Improving the Customer Experience

Drug Topics JournalDrug Topics August 2019
Volume 163
Issue 8

“The whole basis of our business is to lighten our customer’s life, even by five minutes..."

smiling face
pharmacists in front of counter

Beverly Schafer, RPh, and Steve Cone, RPh, co-owners of Ketteman’s Pharmacy in Seattle.

script clips at pharmacy

The ScripClip System at Perkins Drug and Gift Shop in Tennessee.

pharmacist opening drawer

Cliff Holt, PharmD, at Hurricane Family Pharmacy in Utah.

Successful retailers long ago realized it is faster and cheaper to resell and upsell a repeat customer than to acquire a new one. And in pharmacy, where consumers and patients can choose from big box, chain, mail order, online, and community retailers, improving the customer experience is key to repeat business.

“The whole basis of our business is to lighten our customer’s life, even by five minutes,” says Cliff Holt, PharmD, president of Hurricane Family Pharmacy in Hurricane, UT. 

One of the surest ways to lighten customers’ lives is to make it easier to communicate. Amazon and other major retailers have gotten customers accustomed to using mobile applications on smartphones and tablets. Healthcare has been slower to adopt mobile applications, in part because of privacy concerns and HIPAA regulations 

“Mobile apps, mobile refills, and text messaging are a very strong consumer preference,” says Kurt Proctor, RPh, PhD, NCPA senior vice president of Strategic Initiatives and president of the NCPA Innovation Center. “We see that chains are somewhat ahead of some independent pharmacies. In today’s pharmacy marketplace, customer convenience can make a huge difference.”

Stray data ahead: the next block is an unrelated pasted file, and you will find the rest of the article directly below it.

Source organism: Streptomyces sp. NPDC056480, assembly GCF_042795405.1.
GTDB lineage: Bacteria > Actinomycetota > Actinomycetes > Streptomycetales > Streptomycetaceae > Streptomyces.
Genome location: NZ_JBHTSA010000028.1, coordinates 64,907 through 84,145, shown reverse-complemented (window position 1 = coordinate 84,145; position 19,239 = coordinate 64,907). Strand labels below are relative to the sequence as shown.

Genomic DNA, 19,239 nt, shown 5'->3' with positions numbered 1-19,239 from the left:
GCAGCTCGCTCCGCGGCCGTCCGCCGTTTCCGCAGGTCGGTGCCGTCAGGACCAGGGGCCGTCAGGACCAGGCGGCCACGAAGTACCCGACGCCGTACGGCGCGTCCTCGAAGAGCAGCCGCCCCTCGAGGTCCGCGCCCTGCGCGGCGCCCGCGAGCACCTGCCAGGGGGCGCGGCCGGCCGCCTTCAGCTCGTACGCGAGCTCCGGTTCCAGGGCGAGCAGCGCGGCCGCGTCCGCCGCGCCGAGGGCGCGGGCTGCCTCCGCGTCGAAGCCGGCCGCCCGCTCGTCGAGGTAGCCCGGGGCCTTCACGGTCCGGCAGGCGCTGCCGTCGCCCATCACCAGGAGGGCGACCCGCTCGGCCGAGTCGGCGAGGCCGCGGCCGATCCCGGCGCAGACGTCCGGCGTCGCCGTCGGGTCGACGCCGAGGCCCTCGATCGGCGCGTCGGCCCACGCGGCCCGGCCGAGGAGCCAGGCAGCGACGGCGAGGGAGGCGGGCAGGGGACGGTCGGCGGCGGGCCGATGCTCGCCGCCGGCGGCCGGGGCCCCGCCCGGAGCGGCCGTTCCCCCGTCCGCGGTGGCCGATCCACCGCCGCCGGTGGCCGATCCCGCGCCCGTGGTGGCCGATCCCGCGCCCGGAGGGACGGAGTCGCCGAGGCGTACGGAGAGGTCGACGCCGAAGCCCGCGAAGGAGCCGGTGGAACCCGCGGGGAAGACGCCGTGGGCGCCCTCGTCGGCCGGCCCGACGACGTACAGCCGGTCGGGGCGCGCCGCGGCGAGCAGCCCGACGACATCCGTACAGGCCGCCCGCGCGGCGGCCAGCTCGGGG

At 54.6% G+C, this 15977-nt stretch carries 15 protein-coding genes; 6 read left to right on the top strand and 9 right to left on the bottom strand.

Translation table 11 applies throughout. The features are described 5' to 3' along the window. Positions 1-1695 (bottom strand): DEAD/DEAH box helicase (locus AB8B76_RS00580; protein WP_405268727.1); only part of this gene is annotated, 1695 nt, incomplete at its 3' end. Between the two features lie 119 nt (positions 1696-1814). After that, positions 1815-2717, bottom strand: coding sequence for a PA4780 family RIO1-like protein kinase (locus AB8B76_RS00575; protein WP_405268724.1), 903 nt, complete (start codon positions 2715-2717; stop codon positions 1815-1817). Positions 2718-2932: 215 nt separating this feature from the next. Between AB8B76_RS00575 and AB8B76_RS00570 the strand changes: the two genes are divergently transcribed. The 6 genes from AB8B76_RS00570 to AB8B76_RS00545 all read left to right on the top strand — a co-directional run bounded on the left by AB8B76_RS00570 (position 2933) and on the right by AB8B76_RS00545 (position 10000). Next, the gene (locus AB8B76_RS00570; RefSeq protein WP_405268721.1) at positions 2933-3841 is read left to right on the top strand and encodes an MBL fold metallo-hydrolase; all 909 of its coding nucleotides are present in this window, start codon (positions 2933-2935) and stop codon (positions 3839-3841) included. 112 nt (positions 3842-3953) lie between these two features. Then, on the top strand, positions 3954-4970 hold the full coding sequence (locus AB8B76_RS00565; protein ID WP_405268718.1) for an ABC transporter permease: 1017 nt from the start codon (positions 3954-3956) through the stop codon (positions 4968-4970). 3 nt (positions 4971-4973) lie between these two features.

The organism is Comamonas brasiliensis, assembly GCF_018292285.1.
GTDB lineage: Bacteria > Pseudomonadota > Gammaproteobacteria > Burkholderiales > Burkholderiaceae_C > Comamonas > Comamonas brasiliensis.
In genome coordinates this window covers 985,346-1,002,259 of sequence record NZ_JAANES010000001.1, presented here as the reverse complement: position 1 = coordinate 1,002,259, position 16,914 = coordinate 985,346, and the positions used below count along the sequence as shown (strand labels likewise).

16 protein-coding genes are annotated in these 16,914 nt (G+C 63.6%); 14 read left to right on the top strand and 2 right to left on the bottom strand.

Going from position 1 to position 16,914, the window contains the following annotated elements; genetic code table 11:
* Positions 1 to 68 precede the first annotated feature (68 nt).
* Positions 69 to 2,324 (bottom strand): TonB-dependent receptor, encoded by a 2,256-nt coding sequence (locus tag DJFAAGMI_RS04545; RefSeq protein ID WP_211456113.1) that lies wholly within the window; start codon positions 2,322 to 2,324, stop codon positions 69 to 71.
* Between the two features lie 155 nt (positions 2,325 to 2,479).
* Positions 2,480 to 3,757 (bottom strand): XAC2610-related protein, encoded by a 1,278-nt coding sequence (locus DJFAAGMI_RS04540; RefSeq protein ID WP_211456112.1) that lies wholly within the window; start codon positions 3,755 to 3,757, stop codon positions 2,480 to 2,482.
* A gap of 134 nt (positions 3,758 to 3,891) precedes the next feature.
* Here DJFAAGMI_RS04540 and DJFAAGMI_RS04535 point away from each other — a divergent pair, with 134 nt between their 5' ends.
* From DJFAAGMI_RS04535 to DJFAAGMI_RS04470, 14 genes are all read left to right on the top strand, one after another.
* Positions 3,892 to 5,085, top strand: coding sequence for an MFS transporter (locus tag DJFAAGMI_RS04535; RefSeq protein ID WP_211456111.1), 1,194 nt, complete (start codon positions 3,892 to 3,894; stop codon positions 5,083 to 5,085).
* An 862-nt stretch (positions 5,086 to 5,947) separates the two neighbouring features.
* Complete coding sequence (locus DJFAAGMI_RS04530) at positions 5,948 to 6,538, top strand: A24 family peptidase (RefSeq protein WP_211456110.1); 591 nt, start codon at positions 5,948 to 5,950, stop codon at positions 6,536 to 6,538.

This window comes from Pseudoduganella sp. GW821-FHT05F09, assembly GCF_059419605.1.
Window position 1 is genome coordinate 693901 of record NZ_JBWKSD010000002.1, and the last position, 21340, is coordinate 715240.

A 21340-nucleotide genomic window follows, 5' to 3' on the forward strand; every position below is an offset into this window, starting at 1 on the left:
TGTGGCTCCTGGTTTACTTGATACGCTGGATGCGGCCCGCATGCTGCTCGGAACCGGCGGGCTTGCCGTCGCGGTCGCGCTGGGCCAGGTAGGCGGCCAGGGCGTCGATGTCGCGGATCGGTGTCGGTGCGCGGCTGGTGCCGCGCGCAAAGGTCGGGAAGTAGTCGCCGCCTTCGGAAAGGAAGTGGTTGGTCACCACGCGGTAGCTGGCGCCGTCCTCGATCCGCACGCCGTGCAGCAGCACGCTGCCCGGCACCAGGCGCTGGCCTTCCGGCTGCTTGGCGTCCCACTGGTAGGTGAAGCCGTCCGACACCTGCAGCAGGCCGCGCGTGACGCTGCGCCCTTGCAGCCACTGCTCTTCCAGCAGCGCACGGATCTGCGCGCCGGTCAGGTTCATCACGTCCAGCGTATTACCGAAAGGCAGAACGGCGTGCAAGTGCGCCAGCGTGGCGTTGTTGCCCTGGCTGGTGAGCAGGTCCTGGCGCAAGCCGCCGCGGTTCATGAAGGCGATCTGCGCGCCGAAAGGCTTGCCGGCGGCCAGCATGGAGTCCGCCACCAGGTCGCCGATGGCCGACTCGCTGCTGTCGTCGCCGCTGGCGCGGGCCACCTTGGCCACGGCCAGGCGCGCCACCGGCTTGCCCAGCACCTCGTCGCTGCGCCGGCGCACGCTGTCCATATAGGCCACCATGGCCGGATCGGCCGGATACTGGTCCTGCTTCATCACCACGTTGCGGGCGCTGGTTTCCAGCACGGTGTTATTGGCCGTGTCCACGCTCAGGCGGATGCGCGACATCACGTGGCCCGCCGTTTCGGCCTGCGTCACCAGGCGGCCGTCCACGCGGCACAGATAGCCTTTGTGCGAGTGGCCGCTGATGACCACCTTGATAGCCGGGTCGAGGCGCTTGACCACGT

For Beverly Schafer, RPh, customer convenience for her Ketterman’s Pharmacy in Seattle, WA, includes a full line of immunizations and travel advice. Ketterman’s was the first pharmacy in the country to offer flu shots, she says, and the first to provide routine vaccine administration by pharmacists. The pharmacy administers 20 to 30 vaccines daily. 

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Vaccinations filled the gap for Ketterman’s Pharmacy when Schafer decided a large contract was unacceptable. “Without that low-ball contract,” Schafer says, “we had the time to come up with ways to allow these families to keep using our store even if we weren’t filling their prescriptions.”

Schafer notes that Washington state gives pharmacists broad scope to prescribe and administer vaccines, but she adds that pharmacists in other states can set up collaborative practice agreements with prescribers as needed. Almost any pharmacy can boost vaccination rates by 10% or more simply by checking current patients for tetanus boosters, shingles, pneumonia, flu, and other common vaccines. 

Providing travel advice is a natural outgrowth of serving patients who might need measles, typhoid, cholera, Japanese encephalitis, and other vaccines for work, school, vacation, and other travel. The need is there, she says, and it takes little more than letting patients know the pharmacy can provide the vaccinations.